Stretching from Waterloo Park to Lady Bird Lake, the Waller Creek Tunnel helps reduce the risk of flooding in downtown Austin.
The tunnel reduces the size of the floodplain along Waller Creek. In doing so, it helps revitalize the eastern part of downtown. This area is called the Waller Creek District.
The tunnel is approximately 5,600 feet long. It lies 70 feet below the surface and ranges in size from 22 to 26 feet in diameter. It captures floodwaters and releases them into Lady Bird Lake.
The Waller Creek Tunnel was funded through “tax increment financing,” or TIF. The TIF only uses funds generated from the increased property values and property taxes within the Waller Creek District. The TIF not only pays for the tunnel. The TIF is also helping to fund the redevelopment of Waterloo Park as an event venue with the Waterloo Greenway Conservancy. The conservancy and the TIF are also funding a chain of parks and trails along the creek.
The Waller Creek Tunnel releases floodwaters into Lady Bird Lake at this outlet facility.
Reduces flood risk to buildings and roads
Helps revitalize the Waller Creek District
Allows for reinvestment in parks and trails
Improves water quality and wildlife habitat in and along Waller Creek
Provides a constant flow of water in the creek.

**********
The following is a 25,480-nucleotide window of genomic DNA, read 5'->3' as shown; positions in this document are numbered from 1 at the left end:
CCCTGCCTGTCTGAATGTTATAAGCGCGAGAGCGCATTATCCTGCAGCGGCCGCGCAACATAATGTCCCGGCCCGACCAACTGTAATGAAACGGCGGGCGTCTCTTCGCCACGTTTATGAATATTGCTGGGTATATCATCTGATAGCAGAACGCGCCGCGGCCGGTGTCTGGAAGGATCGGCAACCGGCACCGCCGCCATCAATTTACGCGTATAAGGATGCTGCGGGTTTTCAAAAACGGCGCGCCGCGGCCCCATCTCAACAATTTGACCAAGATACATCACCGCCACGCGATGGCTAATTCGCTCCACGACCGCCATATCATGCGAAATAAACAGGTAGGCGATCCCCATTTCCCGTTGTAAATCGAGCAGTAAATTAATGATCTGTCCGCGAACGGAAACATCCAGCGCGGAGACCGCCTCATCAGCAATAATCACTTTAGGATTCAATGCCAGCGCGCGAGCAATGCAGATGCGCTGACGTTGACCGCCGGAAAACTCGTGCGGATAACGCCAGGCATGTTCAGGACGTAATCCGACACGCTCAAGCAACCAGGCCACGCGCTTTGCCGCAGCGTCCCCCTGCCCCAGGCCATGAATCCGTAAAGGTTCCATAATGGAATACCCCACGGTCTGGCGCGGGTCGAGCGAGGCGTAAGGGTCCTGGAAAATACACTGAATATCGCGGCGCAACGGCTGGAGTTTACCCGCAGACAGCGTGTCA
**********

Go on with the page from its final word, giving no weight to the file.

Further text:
Waller Creek District
Because of the tunnel, businesses, governments and nonprofits are able to invest in the Waller Creek District. The City of Austin, the Waterloo Greenway Conservancy and the Waller Creek Local Government Corporation created a vision for the district to guide that investment. There are a mix of private and public projects in the works for this district, including 37 acres of parks and open space. For more information, view the latest report (August 2019) from the Waller Creek Local Government Corporation.
Operations and Maintenance
The Waller Creek Tunnel is operated by the City of Austin’s Watershed Protection Department. During floods, staff are on hand to remove debris at entrances to the tunnel. Sometimes, the tunnel must be cleaned to remove sediment and debris.
Except during cleanings, the tunnel is almost always full of water. To maintain water quality, fresh water is drawn in from the lake. This provides a system to maintain a constant flow of water in the creek during dry periods.
A sneak peak inside the tunnel during construction. The tunnel is usually full of water.
Floodplain Status and Redevelopment
The tunnel significantly reduces flood risk between 12th Street and Lady Bird Lake. Post-tunnel floodplain maps are available at www.ATXFloodPro.com. The City of Austin is currently using the post-tunnel floodplain to review development applications.
The hike and bike trail along the creek is still subject to flooding. Flooding may occur quickly along the trail. Users should be aware of their surroundings and be cautious using the trail in heavy rain.
Businesses and residents in or near any floodplain should consider flood insurance. Flooding is expensive, and flood insurance protects your finances. In some cases, flood insurance may be required by a lender.
Lenders use FEMA’s Flood Insurance Rate Maps to decide whether flood insurance is needed. These maps are different than the ones the City of Austin has already updated for reviewing new developments. The FEMA maps do not yet reflect the post-tunnel floodplain. The City of Austin is in the process of submitting new floodplain information to FEMA. Lenders may still require flood insurance until new FEMA maps are approved.